Professor Cram then looked at "What does Good Education Research Look Like?" by Lyn Yates (Open University Press, 2004). The question here was: who is our research for?
Lastly Professor Cramlooked at "What Makes a Concept Good? A Criterial Framework for Understanding Concept Formation in the Social Sciences" by John Gerring:
Nowhere in the broad and heterogeneous work on concept formation has the question of conceptual utility been satisfactorily addressed. Goodness in concept formation, I argue, cannot be reduced to 'clarity,' to empirical or theoretical relevance, to a set of rules, or to the methodology particular to a given study. Rather, I argue that conceptual adequacy should be perceived as an attempt to respond to a standard set of criteria, whose demands are felt in the formation and use of all social science concepts: (1) familiarity, (2) resonance, (3) parsimony, (4) coherence, (5) differentiation, (6) depth, (7) theoretical utility, and (8) field utility. The significance of this study is to be found not simply in answering this important question, but also in providing a complete and reasonably concise framework for explaining the process of concept formation within the social sciences. Rather than conceiving of concept formation as a method (with a fixed set of rules and a definite outcome), I view it as a highly variable process involving trade-offs among these eight demands.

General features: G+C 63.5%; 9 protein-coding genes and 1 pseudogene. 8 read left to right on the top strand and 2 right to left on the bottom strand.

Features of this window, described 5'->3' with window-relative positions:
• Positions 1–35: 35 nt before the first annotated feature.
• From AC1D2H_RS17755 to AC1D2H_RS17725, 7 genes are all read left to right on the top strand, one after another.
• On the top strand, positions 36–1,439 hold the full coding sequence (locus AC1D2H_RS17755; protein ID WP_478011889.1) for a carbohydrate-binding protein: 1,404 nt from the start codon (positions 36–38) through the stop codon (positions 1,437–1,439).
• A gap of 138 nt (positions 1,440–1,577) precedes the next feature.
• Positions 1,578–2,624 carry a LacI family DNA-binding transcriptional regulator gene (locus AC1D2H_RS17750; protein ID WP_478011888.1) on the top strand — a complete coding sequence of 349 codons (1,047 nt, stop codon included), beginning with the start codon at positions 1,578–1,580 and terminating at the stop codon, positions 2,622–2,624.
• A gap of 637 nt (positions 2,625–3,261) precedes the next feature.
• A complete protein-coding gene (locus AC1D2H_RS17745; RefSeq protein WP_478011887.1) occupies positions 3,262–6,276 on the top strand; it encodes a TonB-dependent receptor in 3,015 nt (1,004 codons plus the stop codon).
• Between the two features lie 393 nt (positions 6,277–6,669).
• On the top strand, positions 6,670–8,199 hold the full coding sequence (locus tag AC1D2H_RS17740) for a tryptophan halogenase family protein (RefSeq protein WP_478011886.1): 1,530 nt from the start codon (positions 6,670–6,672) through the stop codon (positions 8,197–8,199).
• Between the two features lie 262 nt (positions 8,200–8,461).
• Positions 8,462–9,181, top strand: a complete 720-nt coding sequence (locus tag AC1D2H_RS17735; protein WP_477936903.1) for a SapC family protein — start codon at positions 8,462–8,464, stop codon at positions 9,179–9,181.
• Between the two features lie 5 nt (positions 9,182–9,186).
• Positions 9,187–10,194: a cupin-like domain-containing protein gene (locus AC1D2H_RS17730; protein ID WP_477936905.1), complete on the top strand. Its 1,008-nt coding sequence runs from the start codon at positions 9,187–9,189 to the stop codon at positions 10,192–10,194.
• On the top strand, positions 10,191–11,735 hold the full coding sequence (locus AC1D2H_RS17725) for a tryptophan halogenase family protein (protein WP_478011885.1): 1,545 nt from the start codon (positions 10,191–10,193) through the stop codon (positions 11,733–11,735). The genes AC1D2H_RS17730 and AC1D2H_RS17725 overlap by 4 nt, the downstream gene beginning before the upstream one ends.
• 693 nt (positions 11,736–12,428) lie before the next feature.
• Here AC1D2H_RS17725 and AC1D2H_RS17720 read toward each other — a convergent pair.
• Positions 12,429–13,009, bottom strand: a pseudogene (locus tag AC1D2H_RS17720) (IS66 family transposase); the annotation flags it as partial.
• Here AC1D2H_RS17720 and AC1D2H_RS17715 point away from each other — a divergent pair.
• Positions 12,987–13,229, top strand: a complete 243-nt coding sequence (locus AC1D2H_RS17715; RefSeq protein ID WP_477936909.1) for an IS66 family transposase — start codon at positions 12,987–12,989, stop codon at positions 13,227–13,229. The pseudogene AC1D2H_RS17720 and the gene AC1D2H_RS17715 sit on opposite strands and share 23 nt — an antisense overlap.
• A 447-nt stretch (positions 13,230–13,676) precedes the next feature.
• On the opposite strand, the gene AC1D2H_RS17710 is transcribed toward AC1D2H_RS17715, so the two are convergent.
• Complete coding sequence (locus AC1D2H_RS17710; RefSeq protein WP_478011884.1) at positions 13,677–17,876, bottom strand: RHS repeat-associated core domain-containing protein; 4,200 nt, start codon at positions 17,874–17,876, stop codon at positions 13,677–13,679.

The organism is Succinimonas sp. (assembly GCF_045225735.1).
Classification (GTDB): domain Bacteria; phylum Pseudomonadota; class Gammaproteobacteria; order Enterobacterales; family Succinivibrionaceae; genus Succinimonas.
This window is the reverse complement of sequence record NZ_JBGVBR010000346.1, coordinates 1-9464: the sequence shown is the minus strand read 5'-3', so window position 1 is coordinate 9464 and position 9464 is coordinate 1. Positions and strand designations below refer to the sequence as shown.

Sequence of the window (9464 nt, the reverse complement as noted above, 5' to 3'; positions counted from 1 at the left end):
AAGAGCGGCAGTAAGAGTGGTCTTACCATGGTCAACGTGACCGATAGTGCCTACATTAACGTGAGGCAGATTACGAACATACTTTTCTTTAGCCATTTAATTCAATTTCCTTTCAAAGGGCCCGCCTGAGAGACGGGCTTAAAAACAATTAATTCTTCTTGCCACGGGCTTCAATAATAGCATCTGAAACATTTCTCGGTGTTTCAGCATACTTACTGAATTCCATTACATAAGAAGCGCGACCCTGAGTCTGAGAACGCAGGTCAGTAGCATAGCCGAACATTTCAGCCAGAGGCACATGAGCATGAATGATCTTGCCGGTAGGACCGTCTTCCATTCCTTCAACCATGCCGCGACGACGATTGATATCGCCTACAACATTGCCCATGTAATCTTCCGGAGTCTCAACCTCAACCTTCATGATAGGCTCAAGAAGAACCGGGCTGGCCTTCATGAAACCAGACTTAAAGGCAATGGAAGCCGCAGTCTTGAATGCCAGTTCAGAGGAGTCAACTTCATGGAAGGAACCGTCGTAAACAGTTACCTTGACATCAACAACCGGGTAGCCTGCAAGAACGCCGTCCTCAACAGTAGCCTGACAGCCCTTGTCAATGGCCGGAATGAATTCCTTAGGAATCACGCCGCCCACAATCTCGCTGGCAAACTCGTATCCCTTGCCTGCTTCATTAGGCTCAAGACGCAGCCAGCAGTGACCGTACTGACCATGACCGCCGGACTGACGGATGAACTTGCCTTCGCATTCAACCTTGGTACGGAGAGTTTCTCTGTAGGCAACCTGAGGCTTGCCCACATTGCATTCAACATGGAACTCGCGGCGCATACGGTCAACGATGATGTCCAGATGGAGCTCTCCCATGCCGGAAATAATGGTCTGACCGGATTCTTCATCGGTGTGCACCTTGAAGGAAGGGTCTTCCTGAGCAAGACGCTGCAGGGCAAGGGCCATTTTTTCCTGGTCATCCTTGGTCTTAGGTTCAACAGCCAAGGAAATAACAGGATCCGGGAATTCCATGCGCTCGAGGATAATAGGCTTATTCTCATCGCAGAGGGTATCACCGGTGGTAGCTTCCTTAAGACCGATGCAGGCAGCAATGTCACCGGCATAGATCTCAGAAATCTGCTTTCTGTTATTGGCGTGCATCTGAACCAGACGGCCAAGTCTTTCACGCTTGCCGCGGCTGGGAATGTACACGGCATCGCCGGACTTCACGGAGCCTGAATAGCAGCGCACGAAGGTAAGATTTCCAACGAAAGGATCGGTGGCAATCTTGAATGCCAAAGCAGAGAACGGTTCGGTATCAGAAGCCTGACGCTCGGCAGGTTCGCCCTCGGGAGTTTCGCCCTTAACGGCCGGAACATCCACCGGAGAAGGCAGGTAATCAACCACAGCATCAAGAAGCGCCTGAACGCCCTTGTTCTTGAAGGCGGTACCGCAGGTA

From: What Makes a Concept Good? A Criterial Framework for Understanding Concept Formation in the Social Sciences, John Gerring, Polity , Vol. 31, No. 3 (Spring, 1999), pp. 357-393 Published by Palgrave Macmillan JournalsArticle Stable URL: http://www.jstor.org/stable/3235246